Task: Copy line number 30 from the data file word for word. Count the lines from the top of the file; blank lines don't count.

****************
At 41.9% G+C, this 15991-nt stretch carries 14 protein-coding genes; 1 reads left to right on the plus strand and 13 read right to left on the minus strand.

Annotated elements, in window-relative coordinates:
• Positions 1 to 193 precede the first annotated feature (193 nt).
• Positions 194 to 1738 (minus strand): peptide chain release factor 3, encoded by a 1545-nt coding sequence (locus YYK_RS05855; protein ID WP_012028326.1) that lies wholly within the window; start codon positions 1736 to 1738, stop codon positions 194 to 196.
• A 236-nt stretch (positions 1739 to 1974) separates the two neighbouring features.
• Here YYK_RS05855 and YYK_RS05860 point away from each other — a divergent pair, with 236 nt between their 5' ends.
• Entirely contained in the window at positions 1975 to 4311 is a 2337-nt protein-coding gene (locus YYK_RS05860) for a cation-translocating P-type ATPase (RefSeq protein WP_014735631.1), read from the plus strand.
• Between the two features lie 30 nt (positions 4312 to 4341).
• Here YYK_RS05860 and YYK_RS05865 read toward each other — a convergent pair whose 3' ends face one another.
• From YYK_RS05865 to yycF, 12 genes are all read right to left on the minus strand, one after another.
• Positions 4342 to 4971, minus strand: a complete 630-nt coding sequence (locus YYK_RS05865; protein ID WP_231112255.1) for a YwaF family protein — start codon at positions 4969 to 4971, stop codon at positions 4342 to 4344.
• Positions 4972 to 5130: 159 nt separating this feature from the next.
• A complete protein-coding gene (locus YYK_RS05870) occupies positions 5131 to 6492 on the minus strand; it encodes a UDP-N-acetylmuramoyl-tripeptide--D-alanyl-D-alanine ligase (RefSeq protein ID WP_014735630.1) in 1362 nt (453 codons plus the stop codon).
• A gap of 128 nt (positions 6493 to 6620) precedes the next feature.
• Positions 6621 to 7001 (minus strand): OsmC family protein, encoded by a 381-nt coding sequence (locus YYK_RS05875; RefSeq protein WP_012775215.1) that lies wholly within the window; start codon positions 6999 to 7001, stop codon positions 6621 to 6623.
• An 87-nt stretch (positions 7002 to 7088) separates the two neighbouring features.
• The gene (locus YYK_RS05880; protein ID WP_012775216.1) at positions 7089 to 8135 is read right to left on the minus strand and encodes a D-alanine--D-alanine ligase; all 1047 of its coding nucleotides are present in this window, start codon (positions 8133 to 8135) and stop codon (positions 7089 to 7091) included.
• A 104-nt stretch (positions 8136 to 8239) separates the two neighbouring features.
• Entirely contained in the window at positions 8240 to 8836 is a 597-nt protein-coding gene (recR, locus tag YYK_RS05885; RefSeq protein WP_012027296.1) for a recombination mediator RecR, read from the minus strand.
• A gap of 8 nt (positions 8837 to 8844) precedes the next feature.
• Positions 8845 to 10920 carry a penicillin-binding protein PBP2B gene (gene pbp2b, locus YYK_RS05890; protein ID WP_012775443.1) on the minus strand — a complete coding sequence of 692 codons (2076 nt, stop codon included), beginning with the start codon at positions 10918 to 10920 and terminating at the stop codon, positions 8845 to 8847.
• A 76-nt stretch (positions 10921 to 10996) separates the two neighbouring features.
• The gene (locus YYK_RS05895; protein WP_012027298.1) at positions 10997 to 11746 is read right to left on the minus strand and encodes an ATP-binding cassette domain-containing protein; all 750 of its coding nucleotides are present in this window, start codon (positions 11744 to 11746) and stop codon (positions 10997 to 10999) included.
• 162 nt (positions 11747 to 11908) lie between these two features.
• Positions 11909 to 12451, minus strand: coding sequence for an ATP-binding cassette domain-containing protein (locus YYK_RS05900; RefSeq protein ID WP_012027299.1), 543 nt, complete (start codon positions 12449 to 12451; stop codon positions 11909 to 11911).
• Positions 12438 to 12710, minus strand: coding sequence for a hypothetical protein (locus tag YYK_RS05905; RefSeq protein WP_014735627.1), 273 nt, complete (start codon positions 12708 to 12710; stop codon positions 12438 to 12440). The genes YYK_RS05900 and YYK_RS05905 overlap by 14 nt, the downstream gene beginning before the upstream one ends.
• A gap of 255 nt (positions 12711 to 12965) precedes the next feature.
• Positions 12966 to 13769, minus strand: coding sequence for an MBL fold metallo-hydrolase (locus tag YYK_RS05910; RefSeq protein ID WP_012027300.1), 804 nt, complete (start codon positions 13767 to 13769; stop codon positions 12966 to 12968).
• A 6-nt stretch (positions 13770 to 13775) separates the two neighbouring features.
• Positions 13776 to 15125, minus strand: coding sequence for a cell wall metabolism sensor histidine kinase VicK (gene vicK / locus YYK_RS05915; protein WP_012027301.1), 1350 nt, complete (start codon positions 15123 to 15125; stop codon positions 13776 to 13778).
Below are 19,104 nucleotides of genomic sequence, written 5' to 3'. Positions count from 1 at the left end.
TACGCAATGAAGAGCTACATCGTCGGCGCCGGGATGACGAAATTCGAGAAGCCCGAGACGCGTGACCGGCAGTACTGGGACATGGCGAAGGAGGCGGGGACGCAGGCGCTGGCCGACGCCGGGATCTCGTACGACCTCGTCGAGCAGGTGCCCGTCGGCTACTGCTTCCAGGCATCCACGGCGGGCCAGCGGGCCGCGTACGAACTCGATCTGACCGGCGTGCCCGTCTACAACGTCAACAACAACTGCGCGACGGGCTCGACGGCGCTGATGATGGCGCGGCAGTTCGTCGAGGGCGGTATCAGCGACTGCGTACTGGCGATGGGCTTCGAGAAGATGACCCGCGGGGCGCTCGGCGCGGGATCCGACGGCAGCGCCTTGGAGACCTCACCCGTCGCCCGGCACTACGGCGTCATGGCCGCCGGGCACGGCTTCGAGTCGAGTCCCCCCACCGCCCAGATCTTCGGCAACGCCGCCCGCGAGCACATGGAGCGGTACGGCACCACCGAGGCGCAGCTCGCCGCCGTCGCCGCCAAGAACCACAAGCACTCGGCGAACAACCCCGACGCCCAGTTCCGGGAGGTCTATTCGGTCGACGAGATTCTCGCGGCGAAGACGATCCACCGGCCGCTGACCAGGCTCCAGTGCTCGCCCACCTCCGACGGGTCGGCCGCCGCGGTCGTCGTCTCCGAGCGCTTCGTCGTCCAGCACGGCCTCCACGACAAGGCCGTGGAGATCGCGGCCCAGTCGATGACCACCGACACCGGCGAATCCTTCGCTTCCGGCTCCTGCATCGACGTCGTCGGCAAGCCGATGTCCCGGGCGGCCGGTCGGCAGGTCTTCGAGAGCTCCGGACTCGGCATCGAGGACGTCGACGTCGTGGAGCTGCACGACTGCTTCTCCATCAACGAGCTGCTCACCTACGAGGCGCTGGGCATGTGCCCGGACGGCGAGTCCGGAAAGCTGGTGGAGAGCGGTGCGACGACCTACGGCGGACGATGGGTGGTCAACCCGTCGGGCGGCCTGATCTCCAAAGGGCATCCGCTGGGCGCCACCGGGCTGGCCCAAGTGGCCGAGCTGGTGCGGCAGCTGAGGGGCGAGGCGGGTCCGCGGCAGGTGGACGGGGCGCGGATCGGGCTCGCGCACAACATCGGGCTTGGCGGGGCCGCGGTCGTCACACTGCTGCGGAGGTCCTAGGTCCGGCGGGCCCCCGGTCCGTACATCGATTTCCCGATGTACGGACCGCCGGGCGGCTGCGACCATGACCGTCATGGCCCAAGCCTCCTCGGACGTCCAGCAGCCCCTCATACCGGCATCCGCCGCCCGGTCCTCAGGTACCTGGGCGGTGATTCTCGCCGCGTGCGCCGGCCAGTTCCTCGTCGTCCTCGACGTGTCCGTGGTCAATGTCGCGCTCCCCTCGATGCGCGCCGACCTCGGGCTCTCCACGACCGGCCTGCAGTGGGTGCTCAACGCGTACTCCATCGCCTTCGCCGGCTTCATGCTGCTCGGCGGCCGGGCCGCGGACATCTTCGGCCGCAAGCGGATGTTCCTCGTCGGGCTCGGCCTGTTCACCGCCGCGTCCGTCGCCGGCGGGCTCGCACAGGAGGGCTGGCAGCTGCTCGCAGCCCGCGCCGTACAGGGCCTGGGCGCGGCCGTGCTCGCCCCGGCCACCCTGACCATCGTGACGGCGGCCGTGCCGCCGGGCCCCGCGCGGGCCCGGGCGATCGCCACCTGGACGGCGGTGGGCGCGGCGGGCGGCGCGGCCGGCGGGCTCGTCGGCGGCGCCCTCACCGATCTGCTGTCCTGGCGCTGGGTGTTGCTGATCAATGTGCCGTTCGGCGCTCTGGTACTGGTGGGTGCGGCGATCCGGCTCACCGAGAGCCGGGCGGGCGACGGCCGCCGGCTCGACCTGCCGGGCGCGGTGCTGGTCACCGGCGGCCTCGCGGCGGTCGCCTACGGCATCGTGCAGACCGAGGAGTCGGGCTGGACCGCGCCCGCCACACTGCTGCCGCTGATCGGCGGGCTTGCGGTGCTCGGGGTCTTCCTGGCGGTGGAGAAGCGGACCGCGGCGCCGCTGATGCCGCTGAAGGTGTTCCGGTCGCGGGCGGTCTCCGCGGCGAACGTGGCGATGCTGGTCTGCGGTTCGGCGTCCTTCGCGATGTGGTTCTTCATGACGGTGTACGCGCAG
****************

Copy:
• Positions 13776 to 15125, minus strand: coding sequence for a cell wall metabolism sensor histidine kinase VicK (gene vicK / locus YYK_RS05915; protein WP_012027301.1), 1350 nt, complete (start codon positions 15123 to 15125; stop codon positions 13776 to 13778).